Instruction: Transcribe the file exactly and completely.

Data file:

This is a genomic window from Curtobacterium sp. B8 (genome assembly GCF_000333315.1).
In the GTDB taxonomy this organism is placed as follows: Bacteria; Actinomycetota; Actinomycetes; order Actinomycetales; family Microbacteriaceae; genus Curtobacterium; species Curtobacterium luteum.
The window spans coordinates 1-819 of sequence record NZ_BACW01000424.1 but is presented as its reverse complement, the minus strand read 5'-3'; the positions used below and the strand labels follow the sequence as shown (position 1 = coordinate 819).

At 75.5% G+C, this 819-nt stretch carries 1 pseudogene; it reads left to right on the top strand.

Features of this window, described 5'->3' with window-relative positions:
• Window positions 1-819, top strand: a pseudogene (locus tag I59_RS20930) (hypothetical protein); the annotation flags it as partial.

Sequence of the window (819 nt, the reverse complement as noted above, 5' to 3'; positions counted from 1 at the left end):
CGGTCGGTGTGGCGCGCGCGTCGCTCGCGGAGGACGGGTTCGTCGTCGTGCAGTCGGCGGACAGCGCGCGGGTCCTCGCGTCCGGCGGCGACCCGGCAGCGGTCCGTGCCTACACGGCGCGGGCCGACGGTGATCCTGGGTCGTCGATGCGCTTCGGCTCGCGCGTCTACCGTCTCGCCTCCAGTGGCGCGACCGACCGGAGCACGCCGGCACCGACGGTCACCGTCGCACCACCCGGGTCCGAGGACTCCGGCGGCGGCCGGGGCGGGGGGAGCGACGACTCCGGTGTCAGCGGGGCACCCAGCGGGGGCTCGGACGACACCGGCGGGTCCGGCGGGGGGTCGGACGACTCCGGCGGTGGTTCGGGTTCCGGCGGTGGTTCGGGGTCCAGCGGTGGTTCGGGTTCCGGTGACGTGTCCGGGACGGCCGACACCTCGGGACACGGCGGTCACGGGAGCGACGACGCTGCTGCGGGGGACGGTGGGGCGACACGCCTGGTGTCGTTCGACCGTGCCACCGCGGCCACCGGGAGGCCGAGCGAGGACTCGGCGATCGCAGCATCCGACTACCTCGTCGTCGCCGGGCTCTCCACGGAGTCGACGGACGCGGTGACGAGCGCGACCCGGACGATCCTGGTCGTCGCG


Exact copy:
This is a genomic window from Curtobacterium sp. B8 (genome assembly GCF_000333315.1).
In the GTDB taxonomy this organism is placed as follows: Bacteria; Actinomycetota; Actinomycetes; order Actinomycetales; family Microbacteriaceae; genus Curtobacterium; species Curtobacterium luteum.
The window spans coordinates 1-819 of sequence record NZ_BACW01000424.1 but is presented as its reverse complement, the minus strand read 5'-3'; the positions used below and the strand labels follow the sequence as shown (position 1 = coordinate 819).

At 75.5% G+C, this 819-nt stretch carries 1 pseudogene; it reads left to right on the top strand.

Features of this window, described 5'->3' with window-relative positions:
• Window positions 1-819, top strand: a pseudogene (locus tag I59_RS20930) (hypothetical protein); the annotation flags it as partial.

Sequence of the window (819 nt, the reverse complement as noted above, 5' to 3'; positions counted from 1 at the left end):
CGGTCGGTGTGGCGCGCGCGTCGCTCGCGGAGGACGGGTTCGTCGTCGTGCAGTCGGCGGACAGCGCGCGGGTCCTCGCGTCCGGCGGCGACCCGGCAGCGGTCCGTGCCTACACGGCGCGGGCCGACGGTGATCCTGGGTCGTCGATGCGCTTCGGCTCGCGCGTCTACCGTCTCGCCTCCAGTGGCGCGACCGACCGGAGCACGCCGGCACCGACGGTCACCGTCGCACCACCCGGGTCCGAGGACTCCGGCGGCGGCCGGGGCGGGGGGAGCGACGACTCCGGTGTCAGCGGGGCACCCAGCGGGGGCTCGGACGACACCGGCGGGTCCGGCGGGGGGTCGGACGACTCCGGCGGTGGTTCGGGTTCCGGCGGTGGTTCGGGGTCCAGCGGTGGTTCGGGTTCCGGTGACGTGTCCGGGACGGCCGACACCTCGGGACACGGCGGTCACGGGAGCGACGACGCTGCTGCGGGGGACGGTGGGGCGACACGCCTGGTGTCGTTCGACCGTGCCACCGCGGCCACCGGGAGGCCGAGCGAGGACTCGGCGATCGCAGCATCCGACTACCTCGTCGTCGCCGGGCTCTCCACGGAGTCGACGGACGCGGTGACGAGCGCGACCCGGACGATCCTGGTCGTCGCG